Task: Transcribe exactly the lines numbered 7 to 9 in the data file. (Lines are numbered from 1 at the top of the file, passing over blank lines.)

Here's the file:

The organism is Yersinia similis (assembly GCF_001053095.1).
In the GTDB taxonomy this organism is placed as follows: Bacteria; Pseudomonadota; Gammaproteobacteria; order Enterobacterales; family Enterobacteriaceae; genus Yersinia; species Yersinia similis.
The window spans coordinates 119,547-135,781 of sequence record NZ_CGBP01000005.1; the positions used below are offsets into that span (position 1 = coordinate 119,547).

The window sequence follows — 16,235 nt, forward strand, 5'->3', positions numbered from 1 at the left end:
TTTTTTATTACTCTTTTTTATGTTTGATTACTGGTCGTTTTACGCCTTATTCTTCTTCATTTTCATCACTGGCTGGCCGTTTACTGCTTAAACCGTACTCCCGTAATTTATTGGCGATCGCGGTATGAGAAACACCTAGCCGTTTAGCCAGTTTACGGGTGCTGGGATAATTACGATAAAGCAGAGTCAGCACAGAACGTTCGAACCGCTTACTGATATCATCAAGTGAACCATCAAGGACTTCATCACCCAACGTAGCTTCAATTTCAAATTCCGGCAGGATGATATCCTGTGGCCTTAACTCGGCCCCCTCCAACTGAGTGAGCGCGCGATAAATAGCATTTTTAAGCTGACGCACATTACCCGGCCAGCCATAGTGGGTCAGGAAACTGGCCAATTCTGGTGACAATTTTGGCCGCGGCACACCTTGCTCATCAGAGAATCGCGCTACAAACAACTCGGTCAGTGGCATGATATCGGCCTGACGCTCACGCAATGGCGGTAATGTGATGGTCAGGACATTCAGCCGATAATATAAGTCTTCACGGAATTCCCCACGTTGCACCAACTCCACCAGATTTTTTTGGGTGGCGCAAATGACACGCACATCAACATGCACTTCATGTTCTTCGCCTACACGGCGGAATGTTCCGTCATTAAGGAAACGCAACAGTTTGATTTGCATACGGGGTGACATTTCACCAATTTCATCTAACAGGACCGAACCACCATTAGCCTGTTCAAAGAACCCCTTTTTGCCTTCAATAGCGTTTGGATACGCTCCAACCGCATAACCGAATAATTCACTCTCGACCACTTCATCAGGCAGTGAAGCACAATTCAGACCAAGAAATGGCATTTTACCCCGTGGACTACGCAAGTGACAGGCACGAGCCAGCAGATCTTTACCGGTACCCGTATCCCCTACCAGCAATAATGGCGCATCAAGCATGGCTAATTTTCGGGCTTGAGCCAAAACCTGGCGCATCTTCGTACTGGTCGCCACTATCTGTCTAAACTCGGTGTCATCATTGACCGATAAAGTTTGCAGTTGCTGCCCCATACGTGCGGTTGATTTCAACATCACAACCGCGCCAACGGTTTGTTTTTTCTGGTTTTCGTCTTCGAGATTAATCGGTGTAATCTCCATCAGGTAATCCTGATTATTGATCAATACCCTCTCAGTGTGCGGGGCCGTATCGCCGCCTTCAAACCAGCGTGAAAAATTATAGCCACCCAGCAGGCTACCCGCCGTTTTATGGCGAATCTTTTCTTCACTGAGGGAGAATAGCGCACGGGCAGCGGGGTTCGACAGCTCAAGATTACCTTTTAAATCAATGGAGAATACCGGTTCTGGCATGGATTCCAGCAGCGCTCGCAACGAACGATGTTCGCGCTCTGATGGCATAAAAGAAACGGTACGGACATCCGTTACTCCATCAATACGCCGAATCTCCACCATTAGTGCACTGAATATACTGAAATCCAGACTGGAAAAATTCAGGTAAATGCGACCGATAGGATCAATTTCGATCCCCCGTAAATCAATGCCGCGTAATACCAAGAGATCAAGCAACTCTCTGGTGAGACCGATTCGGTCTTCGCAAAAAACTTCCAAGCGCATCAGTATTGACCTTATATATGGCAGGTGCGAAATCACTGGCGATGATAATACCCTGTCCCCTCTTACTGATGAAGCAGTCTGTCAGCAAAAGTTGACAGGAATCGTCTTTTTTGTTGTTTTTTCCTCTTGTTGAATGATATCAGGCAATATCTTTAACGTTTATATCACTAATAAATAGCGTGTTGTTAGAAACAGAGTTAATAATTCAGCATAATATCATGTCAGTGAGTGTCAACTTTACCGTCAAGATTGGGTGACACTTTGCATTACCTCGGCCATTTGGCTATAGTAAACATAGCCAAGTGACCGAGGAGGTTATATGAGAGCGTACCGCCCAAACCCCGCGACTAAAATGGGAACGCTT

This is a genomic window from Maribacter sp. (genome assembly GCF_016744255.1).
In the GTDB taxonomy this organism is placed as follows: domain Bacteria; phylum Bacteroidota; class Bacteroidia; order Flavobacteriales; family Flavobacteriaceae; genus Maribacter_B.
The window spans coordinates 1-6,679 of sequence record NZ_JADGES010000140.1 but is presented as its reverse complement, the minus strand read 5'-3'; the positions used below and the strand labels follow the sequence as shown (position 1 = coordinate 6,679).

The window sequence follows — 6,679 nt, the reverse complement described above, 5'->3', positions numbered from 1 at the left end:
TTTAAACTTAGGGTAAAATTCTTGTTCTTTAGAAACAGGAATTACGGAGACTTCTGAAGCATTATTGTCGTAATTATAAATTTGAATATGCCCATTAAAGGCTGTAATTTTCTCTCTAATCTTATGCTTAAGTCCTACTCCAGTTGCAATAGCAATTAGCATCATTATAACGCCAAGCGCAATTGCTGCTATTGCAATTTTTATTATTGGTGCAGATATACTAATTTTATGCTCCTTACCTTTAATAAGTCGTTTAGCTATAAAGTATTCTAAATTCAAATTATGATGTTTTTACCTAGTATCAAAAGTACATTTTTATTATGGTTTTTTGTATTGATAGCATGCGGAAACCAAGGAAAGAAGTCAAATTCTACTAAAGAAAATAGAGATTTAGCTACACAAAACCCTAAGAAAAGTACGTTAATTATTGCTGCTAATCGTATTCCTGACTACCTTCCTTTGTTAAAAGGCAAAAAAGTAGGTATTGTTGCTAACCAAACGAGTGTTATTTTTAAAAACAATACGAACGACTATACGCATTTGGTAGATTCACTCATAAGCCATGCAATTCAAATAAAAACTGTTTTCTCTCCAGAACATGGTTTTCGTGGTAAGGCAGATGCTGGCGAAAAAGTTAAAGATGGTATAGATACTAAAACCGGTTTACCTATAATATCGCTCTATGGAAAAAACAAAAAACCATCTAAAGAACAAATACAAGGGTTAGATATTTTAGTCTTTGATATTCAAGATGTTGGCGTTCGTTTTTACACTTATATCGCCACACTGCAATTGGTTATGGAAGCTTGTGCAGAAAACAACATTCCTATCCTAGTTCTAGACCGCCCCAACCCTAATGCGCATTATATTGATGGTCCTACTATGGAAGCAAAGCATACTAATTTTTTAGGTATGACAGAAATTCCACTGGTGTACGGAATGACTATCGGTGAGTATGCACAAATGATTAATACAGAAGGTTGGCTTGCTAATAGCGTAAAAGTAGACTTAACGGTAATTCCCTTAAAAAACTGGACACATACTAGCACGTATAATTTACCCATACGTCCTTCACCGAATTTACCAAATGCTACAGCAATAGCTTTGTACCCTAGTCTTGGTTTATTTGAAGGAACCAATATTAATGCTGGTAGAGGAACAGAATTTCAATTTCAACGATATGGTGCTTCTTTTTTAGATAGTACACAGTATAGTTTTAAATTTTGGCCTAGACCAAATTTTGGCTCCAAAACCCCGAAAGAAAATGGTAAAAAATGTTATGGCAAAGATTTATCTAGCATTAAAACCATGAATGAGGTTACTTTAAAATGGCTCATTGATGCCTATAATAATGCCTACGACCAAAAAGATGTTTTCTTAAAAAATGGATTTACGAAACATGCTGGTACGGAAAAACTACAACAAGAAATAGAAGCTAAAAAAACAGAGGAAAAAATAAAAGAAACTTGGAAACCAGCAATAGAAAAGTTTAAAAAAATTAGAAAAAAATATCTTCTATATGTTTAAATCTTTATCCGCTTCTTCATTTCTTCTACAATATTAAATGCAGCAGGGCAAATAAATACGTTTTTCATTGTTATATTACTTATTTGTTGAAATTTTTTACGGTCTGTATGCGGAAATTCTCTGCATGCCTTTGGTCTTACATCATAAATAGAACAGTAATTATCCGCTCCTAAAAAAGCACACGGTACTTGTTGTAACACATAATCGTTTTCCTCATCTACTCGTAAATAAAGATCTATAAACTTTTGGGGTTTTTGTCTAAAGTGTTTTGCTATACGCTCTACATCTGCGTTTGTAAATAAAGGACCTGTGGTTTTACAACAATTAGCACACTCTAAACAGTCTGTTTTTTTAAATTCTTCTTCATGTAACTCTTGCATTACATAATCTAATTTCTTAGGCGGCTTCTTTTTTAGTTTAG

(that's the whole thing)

In the GTDB taxonomy this organism is placed as follows: domain Bacteria; phylum Bacteroidota; class Bacteroidia; order Flavobacteriales; family Flavobacteriaceae; genus Maribacter_B.
The window spans coordinates 1-6,679 of sequence record NZ_JADGES010000140.1 but is presented as its reverse complement, the minus strand read 5'-3'; the positions used below and the strand labels follow the sequence as shown (position 1 = coordinate 6,679).

The window sequence follows — 6,679 nt, the reverse complement described above, 5'->3', positions numbered from 1 at the left end: